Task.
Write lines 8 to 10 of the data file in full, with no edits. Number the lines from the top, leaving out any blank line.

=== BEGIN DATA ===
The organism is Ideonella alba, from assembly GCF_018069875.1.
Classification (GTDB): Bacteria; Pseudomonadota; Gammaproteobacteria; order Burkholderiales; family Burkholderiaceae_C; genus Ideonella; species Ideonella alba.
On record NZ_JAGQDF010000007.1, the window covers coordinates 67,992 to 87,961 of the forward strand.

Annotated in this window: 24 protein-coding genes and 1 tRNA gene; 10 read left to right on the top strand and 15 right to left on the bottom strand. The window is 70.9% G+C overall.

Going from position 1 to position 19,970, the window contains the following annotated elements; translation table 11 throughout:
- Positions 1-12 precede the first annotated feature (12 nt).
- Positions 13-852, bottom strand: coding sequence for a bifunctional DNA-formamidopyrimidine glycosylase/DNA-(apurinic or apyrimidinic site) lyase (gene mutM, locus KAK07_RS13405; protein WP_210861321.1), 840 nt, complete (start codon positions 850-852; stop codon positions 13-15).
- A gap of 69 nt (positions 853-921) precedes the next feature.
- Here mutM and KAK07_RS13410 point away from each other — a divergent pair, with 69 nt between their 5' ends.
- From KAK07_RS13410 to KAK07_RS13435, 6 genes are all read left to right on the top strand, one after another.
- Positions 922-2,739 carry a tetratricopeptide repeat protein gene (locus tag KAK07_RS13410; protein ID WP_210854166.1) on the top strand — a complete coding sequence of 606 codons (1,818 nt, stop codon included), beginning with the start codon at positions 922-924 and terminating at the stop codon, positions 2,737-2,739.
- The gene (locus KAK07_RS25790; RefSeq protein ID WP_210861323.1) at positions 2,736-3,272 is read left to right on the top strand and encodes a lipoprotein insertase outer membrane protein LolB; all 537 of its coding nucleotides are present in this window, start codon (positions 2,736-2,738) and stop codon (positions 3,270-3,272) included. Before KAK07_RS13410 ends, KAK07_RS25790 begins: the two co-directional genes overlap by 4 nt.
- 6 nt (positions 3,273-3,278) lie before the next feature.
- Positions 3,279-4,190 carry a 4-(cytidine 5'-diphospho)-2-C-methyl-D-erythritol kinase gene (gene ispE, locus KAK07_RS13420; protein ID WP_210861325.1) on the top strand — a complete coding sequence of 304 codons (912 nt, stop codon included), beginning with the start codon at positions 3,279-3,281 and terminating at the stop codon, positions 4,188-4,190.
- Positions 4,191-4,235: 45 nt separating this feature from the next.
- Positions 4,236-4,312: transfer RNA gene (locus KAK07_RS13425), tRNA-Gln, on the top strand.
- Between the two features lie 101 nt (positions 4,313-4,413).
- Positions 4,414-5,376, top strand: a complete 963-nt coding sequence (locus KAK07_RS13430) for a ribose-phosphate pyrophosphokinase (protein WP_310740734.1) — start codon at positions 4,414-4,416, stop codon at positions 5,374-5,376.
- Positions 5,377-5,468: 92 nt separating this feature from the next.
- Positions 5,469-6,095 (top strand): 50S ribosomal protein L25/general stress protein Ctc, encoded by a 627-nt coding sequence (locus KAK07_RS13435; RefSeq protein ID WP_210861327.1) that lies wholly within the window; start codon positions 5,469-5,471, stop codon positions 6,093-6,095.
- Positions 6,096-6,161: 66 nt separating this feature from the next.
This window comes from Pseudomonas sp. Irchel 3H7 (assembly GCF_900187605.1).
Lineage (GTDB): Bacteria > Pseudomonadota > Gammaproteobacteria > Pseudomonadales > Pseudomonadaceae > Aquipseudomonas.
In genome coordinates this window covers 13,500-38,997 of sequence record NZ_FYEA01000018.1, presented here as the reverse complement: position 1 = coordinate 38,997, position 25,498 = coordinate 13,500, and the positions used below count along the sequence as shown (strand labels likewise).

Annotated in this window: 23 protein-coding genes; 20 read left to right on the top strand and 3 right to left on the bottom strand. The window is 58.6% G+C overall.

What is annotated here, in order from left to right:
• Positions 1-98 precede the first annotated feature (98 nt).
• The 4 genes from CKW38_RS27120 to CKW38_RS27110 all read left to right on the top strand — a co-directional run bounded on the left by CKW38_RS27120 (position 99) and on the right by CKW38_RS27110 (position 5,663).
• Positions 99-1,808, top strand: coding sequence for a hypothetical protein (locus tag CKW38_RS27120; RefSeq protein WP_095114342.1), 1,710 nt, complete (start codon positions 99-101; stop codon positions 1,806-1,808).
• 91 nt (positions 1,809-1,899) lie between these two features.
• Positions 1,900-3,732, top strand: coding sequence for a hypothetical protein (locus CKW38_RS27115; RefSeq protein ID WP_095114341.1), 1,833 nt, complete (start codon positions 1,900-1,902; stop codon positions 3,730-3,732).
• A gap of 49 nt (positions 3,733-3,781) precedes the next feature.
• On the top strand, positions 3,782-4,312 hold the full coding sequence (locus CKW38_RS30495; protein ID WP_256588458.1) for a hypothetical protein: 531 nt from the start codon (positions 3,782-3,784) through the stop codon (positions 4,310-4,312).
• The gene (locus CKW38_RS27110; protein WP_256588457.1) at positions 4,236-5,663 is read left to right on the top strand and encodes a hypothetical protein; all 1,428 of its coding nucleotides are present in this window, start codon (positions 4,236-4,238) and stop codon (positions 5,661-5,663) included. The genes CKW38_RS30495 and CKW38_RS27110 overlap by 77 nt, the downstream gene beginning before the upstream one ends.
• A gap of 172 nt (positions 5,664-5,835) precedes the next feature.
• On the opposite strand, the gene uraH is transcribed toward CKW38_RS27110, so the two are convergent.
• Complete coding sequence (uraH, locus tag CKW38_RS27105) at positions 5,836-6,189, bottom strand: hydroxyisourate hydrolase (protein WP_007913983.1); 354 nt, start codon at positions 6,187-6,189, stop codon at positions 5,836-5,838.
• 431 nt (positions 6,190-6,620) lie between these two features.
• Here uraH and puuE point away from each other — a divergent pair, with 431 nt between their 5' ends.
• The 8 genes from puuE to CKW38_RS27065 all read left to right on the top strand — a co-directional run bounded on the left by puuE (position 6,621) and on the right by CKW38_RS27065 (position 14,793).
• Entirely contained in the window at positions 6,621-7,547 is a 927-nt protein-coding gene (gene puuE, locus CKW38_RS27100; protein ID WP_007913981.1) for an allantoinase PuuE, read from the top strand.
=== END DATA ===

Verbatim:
- A gap of 69 nt (positions 853-921) precedes the next feature.
- Here mutM and KAK07_RS13410 point away from each other — a divergent pair, with 69 nt between their 5' ends.
- From KAK07_RS13410 to KAK07_RS13435, 6 genes are all read left to right on the top strand, one after another.